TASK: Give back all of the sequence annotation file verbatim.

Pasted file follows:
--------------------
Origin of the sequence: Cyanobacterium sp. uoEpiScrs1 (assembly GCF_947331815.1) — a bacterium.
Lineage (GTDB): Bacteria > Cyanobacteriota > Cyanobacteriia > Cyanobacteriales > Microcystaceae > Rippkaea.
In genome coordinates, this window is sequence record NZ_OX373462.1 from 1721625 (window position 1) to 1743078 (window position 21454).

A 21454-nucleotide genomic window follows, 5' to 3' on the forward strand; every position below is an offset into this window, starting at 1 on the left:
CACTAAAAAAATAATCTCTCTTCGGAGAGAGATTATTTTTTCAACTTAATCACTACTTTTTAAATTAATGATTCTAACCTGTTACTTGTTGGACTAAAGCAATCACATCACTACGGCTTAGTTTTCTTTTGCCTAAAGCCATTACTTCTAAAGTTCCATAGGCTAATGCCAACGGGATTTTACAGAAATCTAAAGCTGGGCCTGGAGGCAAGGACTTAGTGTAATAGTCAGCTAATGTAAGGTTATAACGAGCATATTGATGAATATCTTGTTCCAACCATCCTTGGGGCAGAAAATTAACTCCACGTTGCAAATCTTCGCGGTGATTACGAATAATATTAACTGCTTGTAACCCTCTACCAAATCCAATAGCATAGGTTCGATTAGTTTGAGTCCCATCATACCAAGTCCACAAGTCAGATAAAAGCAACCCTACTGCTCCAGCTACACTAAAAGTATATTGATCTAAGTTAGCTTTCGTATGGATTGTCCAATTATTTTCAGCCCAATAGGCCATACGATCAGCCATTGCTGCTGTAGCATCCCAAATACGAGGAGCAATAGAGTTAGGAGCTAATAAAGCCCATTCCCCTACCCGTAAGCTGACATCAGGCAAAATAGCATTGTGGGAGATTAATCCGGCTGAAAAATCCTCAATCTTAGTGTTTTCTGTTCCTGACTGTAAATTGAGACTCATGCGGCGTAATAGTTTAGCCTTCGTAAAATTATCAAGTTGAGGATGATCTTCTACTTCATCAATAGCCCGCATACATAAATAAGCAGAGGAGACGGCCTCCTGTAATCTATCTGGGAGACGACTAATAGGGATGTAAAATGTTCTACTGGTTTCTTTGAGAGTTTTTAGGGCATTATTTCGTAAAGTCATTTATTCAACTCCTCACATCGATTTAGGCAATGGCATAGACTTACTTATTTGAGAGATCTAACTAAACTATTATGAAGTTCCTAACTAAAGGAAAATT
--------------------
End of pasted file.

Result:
Origin of the sequence: Cyanobacterium sp. uoEpiScrs1 (assembly GCF_947331815.1) — a bacterium.
Lineage (GTDB): Bacteria > Cyanobacteriota > Cyanobacteriia > Cyanobacteriales > Microcystaceae > Rippkaea.
In genome coordinates, this window is sequence record NZ_OX373462.1 from 1721625 (window position 1) to 1743078 (window position 21454).

A 21454-nucleotide genomic window follows, 5' to 3' on the forward strand; every position below is an offset into this window, starting at 1 on the left:
CACTAAAAAAATAATCTCTCTTCGGAGAGAGATTATTTTTTCAACTTAATCACTACTTTTTAAATTAATGATTCTAACCTGTTACTTGTTGGACTAAAGCAATCACATCACTACGGCTTAGTTTTCTTTTGCCTAAAGCCATTACTTCTAAAGTTCCATAGGCTAATGCCAACGGGATTTTACAGAAATCTAAAGCTGGGCCTGGAGGCAAGGACTTAGTGTAATAGTCAGCTAATGTAAGGTTATAACGAGCATATTGATGAATATCTTGTTCCAACCATCCTTGGGGCAGAAAATTAACTCCACGTTGCAAATCTTCGCGGTGATTACGAATAATATTAACTGCTTGTAACCCTCTACCAAATCCAATAGCATAGGTTCGATTAGTTTGAGTCCCATCATACCAAGTCCACAAGTCAGATAAAAGCAACCCTACTGCTCCAGCTACACTAAAAGTATATTGATCTAAGTTAGCTTTCGTATGGATTGTCCAATTATTTTCAGCCCAATAGGCCATACGATCAGCCATTGCTGCTGTAGCATCCCAAATACGAGGAGCAATAGAGTTAGGAGCTAATAAAGCCCATTCCCCTACCCGTAAGCTGACATCAGGCAAAATAGCATTGTGGGAGATTAATCCGGCTGAAAAATCCTCAATCTTAGTGTTTTCTGTTCCTGACTGTAAATTGAGACTCATGCGGCGTAATAGTTTAGCCTTCGTAAAATTATCAAGTTGAGGATGATCTTCTACTTCATCAATAGCCCGCATACATAAATAAGCAGAGGAGACGGCCTCCTGTAATCTATCTGGGAGACGACTAATAGGGATGTAAAATGTTCTACTGGTTTCTTTGAGAGTTTTTAGGGCATTATTTCGTAAAGTCATTTATTCAACTCCTCACATCGATTTAGGCAATGGCATAGACTTACTTATTTGAGAGATCTAACTAAACTATTATGAAGTTCCTAACTAAAGGAAAATT